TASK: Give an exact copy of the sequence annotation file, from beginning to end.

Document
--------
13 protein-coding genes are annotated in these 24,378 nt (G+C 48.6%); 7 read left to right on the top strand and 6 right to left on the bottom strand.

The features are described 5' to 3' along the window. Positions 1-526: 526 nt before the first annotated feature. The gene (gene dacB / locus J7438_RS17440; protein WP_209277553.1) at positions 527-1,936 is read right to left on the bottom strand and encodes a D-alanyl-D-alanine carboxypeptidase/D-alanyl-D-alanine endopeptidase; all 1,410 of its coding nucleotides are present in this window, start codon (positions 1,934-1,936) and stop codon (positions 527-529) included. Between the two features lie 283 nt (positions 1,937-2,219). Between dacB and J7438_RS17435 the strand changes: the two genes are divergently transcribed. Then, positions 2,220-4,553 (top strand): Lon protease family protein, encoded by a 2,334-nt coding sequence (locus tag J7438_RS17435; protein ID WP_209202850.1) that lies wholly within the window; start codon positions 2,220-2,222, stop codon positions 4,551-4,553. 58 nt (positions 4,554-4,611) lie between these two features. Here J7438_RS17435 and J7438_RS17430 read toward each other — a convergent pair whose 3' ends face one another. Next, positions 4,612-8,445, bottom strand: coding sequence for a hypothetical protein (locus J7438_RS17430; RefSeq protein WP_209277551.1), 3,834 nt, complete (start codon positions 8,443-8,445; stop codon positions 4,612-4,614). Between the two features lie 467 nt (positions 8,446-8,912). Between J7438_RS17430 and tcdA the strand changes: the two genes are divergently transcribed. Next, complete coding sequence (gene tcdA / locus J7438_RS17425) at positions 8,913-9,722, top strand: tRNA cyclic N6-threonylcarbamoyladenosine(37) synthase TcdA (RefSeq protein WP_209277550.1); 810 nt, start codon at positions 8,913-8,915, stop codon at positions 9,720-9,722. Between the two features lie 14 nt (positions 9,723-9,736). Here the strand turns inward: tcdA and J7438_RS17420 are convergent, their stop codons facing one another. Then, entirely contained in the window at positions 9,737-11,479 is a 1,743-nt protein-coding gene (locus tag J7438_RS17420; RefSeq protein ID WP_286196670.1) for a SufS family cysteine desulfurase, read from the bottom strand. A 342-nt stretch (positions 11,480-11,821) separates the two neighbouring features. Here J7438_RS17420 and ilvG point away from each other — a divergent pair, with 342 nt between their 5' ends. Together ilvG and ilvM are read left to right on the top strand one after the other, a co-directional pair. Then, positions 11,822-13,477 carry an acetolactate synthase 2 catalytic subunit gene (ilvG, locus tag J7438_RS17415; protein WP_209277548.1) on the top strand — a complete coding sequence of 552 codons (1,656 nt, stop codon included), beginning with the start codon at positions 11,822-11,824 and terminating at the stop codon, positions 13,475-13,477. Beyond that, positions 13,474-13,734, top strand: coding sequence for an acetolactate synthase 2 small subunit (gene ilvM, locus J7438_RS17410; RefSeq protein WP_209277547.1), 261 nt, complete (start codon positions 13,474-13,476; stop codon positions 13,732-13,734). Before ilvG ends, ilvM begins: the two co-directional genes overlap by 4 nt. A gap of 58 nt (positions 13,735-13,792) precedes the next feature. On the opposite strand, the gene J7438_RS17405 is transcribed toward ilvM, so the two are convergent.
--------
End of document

13 protein-coding genes are annotated in these 24,378 nt (G+C 48.6%); 7 read left to right on the top strand and 6 right to left on the bottom strand.

The features are described 5' to 3' along the window. Positions 1-526: 526 nt before the first annotated feature. The gene (gene dacB / locus J7438_RS17440; protein WP_209277553.1) at positions 527-1,936 is read right to left on the bottom strand and encodes a D-alanyl-D-alanine carboxypeptidase/D-alanyl-D-alanine endopeptidase; all 1,410 of its coding nucleotides are present in this window, start codon (positions 1,934-1,936) and stop codon (positions 527-529) included. Between the two features lie 283 nt (positions 1,937-2,219). Between dacB and J7438_RS17435 the strand changes: the two genes are divergently transcribed. Then, positions 2,220-4,553 (top strand): Lon protease family protein, encoded by a 2,334-nt coding sequence (locus tag J7438_RS17435; protein ID WP_209202850.1) that lies wholly within the window; start codon positions 2,220-2,222, stop codon positions 4,551-4,553. 58 nt (positions 4,554-4,611) lie between these two features. Here J7438_RS17435 and J7438_RS17430 read toward each other — a convergent pair whose 3' ends face one another. Next, positions 4,612-8,445, bottom strand: coding sequence for a hypothetical protein (locus J7438_RS17430; RefSeq protein WP_209277551.1), 3,834 nt, complete (start codon positions 8,443-8,445; stop codon positions 4,612-4,614). Between the two features lie 467 nt (positions 8,446-8,912). Between J7438_RS17430 and tcdA the strand changes: the two genes are divergently transcribed. Next, complete coding sequence (gene tcdA / locus J7438_RS17425) at positions 8,913-9,722, top strand: tRNA cyclic N6-threonylcarbamoyladenosine(37) synthase TcdA (RefSeq protein WP_209277550.1); 810 nt, start codon at positions 8,913-8,915, stop codon at positions 9,720-9,722. Between the two features lie 14 nt (positions 9,723-9,736). Here the strand turns inward: tcdA and J7438_RS17420 are convergent, their stop codons facing one another. Then, entirely contained in the window at positions 9,737-11,479 is a 1,743-nt protein-coding gene (locus tag J7438_RS17420; RefSeq protein ID WP_286196670.1) for a SufS family cysteine desulfurase, read from the bottom strand. A 342-nt stretch (positions 11,480-11,821) separates the two neighbouring features. Here J7438_RS17420 and ilvG point away from each other — a divergent pair, with 342 nt between their 5' ends. Together ilvG and ilvM are read left to right on the top strand one after the other, a co-directional pair. Then, positions 11,822-13,477 carry an acetolactate synthase 2 catalytic subunit gene (ilvG, locus tag J7438_RS17415; protein WP_209277548.1) on the top strand — a complete coding sequence of 552 codons (1,656 nt, stop codon included), beginning with the start codon at positions 11,822-11,824 and terminating at the stop codon, positions 13,475-13,477. Beyond that, positions 13,474-13,734, top strand: coding sequence for an acetolactate synthase 2 small subunit (gene ilvM, locus J7438_RS17410; RefSeq protein WP_209277547.1), 261 nt, complete (start codon positions 13,474-13,476; stop codon positions 13,732-13,734). Before ilvG ends, ilvM begins: the two co-directional genes overlap by 4 nt. A gap of 58 nt (positions 13,735-13,792) precedes the next feature. On the opposite strand, the gene J7438_RS17405 is transcribed toward ilvM, so the two are convergent.